Author: Vijayacittā Harvey, head of the IMI Diversity Task Force
The dated hypothesis that the motor industry does not reflect the diversity of wider society when it comes to employing people with physical and non-physical disabilities has been challenged.
Findings from the IMI Diversity Task Force Report, published earlier this year, revealed that 14% of those working in the automotive retail sector have a disability – almost on a par with those working in non-automotive industries at 15%. And of the 14% with a disability working in the sector, 16% are in sales roles, with 26% working in parts and accessories roles.
Of course, it is good news that the automotive retail sector is comparable with other industries, but this insight does beg further questions. How well do we know our workforce?
Does the automotive sector have a high percentage of people with a hidden disability? And importantly, if these people are already achieving without significant support, how might they flourish with small adaptations to their workplace and empathetic mentoring?
July’s Disability Pride Month turned the spotlight on disability matters. But putting the subject top of the agenda must be a constant, not just an annual event.
We need to keep asking what more can be done to make the industry even more attractive to those with a disability? Indeed, as the motor industry continues to face its biggest recruitment crisis in twenty years, supporting employees with a disability while ensuring they get the most out of the industry they know and love is vital.
Get to know your staff and encourage a can-do attitude
Small changes can make a big difference but employers can only make the changes needed if they know their staff. The Diversity Task Force identified that the automotive sector needs to work together to create and provide a framework to collect, analyse and disseminate disability data. This will enable employers across the sector to understand the challenges staff face and empower them to focus on ability not disability.
Ask the experts
Once employers know about those with disabilities within their organisation, hidden or otherwise, they can make the most of their knowledge for the benefit of their employees. By understanding what adaptations they need to make and crucially those that make a significant difference to employees with disabilities, they can replicate the changes to help others, not just in their own workplace but across the industry.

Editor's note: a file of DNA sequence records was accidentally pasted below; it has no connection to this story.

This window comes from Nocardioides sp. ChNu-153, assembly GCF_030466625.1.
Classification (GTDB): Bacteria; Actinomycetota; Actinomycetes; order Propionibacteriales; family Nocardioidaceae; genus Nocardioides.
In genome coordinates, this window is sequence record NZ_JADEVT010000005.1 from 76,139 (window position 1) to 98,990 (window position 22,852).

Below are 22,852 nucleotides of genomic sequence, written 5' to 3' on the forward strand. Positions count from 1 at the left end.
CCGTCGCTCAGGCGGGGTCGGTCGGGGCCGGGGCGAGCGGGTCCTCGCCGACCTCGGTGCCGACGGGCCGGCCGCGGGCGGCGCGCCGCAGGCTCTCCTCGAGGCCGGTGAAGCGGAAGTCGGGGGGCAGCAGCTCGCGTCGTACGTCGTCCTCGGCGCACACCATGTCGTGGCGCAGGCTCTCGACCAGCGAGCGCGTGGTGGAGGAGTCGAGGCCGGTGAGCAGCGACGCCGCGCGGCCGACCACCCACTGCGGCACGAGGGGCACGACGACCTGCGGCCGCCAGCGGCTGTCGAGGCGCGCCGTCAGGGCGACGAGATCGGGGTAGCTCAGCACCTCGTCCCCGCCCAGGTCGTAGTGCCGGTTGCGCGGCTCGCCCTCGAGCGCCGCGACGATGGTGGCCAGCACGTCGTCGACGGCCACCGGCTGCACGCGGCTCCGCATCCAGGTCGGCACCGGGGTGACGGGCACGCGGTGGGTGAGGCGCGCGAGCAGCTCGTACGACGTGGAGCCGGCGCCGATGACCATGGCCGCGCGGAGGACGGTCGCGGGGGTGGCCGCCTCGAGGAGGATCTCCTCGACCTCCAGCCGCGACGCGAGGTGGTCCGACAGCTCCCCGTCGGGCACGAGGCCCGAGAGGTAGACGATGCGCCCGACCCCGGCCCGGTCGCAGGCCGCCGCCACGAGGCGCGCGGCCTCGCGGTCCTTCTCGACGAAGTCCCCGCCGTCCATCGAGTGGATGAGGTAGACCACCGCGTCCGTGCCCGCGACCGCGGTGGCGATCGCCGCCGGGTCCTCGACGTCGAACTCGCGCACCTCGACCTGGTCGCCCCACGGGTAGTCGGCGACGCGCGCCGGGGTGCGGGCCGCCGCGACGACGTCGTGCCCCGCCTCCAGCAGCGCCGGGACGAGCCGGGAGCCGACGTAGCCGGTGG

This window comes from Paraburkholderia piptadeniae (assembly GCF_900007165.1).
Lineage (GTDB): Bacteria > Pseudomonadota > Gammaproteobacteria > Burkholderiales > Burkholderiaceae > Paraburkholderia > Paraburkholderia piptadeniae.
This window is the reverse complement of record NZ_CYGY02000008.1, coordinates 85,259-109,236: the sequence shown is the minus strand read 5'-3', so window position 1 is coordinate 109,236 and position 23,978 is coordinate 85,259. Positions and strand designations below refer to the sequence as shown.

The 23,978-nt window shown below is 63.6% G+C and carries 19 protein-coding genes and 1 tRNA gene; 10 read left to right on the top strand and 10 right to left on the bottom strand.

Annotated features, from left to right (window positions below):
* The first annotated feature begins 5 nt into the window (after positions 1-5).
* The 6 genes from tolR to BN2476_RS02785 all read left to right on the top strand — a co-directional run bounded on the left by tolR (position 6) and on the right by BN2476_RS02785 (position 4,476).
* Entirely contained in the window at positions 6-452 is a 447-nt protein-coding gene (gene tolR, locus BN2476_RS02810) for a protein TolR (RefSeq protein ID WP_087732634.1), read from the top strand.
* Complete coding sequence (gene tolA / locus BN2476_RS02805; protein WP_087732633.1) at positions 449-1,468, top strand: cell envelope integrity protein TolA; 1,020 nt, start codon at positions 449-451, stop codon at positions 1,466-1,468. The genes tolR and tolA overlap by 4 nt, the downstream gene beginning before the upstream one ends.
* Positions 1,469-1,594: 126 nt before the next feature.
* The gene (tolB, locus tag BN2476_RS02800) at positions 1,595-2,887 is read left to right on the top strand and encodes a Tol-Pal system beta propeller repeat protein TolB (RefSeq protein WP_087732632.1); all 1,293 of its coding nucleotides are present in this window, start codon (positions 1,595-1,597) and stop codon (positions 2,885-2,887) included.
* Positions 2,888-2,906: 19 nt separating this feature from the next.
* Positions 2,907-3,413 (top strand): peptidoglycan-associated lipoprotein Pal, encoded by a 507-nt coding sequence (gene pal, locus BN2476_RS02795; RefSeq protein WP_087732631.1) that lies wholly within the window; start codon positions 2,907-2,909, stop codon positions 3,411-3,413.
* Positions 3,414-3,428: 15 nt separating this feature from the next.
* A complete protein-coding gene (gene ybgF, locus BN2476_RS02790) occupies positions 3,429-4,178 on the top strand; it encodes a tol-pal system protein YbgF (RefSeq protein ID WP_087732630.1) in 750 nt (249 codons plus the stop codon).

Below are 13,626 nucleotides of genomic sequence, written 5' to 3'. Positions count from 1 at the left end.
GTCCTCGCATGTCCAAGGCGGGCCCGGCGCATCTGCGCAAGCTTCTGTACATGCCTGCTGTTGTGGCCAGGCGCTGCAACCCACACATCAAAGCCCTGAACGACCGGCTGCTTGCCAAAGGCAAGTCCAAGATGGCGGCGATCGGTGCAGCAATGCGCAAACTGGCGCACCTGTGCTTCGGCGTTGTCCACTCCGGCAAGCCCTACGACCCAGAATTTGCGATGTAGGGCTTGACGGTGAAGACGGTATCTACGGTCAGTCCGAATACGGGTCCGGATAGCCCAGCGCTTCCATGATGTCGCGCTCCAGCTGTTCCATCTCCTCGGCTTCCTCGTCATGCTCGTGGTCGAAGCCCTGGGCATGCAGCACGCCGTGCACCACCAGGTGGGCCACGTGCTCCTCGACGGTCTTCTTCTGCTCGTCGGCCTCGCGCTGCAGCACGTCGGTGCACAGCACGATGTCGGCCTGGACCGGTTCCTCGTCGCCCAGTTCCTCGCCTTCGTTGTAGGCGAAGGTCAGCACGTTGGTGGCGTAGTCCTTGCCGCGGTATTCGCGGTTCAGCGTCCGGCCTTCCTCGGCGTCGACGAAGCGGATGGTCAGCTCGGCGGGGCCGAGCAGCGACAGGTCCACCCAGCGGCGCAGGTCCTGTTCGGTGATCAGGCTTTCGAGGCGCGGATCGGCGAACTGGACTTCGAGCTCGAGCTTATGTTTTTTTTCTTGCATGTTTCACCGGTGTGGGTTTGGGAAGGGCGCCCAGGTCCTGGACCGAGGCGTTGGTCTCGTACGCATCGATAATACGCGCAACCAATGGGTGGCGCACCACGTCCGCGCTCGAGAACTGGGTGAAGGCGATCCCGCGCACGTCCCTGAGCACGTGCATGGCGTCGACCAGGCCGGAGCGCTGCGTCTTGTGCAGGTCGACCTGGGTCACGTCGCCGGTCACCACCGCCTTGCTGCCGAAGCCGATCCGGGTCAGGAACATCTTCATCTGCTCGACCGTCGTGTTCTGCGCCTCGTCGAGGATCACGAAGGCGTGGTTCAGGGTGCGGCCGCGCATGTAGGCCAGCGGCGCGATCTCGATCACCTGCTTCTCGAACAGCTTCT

Embrace external support
Charities and organisations are there to help. Auto Trader is a great example of an employer that has embraced the support and knowledge of external experts with open arms to support employees with a disability. The company has worked with the Autism Society to train its line managers and successfully achieved Autism Friendly Employer Accreditation. It has also introduced the Hidden Disabilities Sunflower Scheme, which provides awareness training on a whole host of hidden disabilities.
Reach out to the 20%
20% of the UK population is disabled yet only 54% of disabled people in the UK are employed. Motor industry recruiters should be aware of the recruitment challenges and barriers for people with disabilities to help overcome them. And there’s a wealth of external resources available to help. For example, Scope provides a free downloadable tool on its website which provides a framework for recruitment of people with disabilities.
Another important consideration is the role of social of media to reach those with a disability. 96% of people now seek employment via social media; it is therefore an ideal way for employers to reach those with disabilities via their own social media channels. We recommend including case studies of employees with disability who are successfully developing a career with the support of their employer, or posting hints, tips and suggestions for those with disabilities on what roles to apply for and how to frame their applications.
All automotive industry employers can apply for membership of the Business Disability Forum to access advice, self-assessment, business audit, toolkits and frameworks to help remove barriers for disabled people in the business structure. This in turn will help companies to set targets and measure the actions required to drive and embed positive change. And organisations need to be ‘loud and proud’ about the changes they make. For example, Jardine Motor Group, working to dispel the outdated perceptions of the automotive industry, and to drive for equality in the workplace, has already joined the Social Mobility Pledge and Disability Confident Employer Scheme.
So, it is clear that although automotive retail compares favourably to other sectors with regards to having a higher proportion of those with disabilities, it is still underrepresented when compared to the 20% of the working population who are registered disabled. There is still work to be done and it’s important that, as a sector, we continue to work together to address diversity and change perceptions to attract and retain talent.